At first sight the coast looks picture perfect. But a closer look reveals plastic and other debris lurking in the dunes and between rocks. This photo essay shows what I learnt about how plastic waste becomes hidden and the value of beach clean-ups.
The clean-up was organised by the Green Anglicans who arranged for volunteers from Eluvukweni church to travel from Crossroads to Monwabisi beach, in False Bay near Khayelitsha.
We arrived to find several other organisations also interested in bringing about change and environmental conservation. One group was designing a website to change the image of townships by showcasing entrepreneurship in Khayelitsha and the innovative young people who live there. Other groups included Changes and Inkwenkwezi Women Empowerment Program who had also planned a beach clean-up.
Before we started and by way of introduction, each organisation took turns to give a short performance involving singing and dancing.
The final group invited everyone to join in with an exercise routine.
Once kitted out with protective gear but before we started, we were reminded of what had brought us together on this sunny Saturday morning. Rev Rachel Mash (Green Anglicans) asked people to shout out the names of sea creatures. She then explained the problems caused when these animals cannot tell the difference between pieces of plastic and food. More information about what happens when plastic is ingested can be found here.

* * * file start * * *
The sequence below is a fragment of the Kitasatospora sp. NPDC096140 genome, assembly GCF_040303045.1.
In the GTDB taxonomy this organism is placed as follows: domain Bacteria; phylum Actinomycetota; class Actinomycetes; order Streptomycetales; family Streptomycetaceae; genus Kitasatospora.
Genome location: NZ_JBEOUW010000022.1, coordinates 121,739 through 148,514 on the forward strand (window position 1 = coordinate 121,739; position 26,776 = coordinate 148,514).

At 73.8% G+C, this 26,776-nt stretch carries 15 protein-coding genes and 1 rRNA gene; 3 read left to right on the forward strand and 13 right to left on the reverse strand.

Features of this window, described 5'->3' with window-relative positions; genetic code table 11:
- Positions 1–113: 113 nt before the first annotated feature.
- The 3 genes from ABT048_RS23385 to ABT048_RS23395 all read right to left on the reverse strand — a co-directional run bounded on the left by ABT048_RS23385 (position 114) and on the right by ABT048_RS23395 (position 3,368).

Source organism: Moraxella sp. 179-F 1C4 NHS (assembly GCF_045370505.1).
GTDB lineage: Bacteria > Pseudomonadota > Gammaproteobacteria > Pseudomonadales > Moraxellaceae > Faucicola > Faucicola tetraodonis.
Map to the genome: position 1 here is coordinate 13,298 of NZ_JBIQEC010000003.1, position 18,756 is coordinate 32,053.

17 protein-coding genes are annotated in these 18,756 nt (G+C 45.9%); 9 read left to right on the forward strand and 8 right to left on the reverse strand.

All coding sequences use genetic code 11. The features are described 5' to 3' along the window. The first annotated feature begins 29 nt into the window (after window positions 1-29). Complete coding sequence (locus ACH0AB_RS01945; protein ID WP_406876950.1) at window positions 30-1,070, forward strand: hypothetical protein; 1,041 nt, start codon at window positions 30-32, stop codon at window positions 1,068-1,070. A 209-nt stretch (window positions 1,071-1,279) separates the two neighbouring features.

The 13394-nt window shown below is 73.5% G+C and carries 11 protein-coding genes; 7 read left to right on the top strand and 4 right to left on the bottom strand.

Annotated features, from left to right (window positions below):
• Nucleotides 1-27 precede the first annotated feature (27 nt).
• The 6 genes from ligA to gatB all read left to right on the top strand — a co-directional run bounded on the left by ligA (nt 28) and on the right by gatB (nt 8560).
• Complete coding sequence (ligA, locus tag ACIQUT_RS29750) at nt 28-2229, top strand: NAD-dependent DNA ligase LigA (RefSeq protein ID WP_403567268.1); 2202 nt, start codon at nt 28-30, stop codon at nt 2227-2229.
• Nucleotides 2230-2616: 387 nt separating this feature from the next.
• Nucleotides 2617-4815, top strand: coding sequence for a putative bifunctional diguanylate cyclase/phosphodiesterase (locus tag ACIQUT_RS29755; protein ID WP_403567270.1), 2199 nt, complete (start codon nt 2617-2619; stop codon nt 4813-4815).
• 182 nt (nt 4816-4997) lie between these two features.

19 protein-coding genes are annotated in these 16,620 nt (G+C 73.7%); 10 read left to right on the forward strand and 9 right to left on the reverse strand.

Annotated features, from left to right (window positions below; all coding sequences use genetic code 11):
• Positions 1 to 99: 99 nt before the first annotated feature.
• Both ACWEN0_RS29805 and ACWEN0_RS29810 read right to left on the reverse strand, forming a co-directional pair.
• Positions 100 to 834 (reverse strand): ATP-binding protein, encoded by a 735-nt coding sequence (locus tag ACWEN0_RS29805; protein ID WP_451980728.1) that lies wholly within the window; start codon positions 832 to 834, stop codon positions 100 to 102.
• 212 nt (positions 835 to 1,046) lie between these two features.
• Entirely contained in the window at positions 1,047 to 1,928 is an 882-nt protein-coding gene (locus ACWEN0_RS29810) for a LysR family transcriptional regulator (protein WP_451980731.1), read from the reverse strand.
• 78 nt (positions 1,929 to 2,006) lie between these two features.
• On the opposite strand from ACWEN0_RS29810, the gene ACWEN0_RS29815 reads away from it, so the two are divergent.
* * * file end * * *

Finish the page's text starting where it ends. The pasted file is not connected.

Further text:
At first it seemed as though there was only the odd bit of plastic here and there.
But as I looked closer, more and more items become visible. Many had become embedded in the dunes, trapped in-between rocks or enmeshed in seaweed.
Over time, the dunes were gradually subsuming plastic bags and other items
Seaweed had grown around this plastic sucker (lolly pop) stick, attaching it to the rock
Some debris had become micro plastic and were camouflaged by the sand and stones
I mostly found white ‘sucker’ (lolly pop) sticks
There is an ongoing debate about the value of beach clean-ups. Anti-plastic campaigners argue that efforts should be focussed on avoiding plastic completely to stop any more debris from entering the oceans. Others see beach clean-ups as a way to bring people together and raise awareness of environmental issues. From my morning at Monwabisi beach, both positions are valid. Once plastic material enters the natural environment it can be impossible to completely remove.
However, there is a social side to participating in a clean-up that made me experience the beach in a way I would not have done otherwise. Beaches in Cape Town are often portrayed as having economic value because of the tourists that they attract. While this is true, they are also places that are enjoyed for a range of purposes that also make them worth protecting. Although only at the beach for a short time, we saw people fishing, playing, sunbathing, swimming, collecting sand prawns, and participating in religious rituals. It was also nice to meet new people.
Beaches are closed at the moment and my research is on hold due to ongoing restrictions related to corona virus. In the meantime I am continuing to work remotely and reading up on the comparative social, economic and environmental aspects of tackling plastic waste.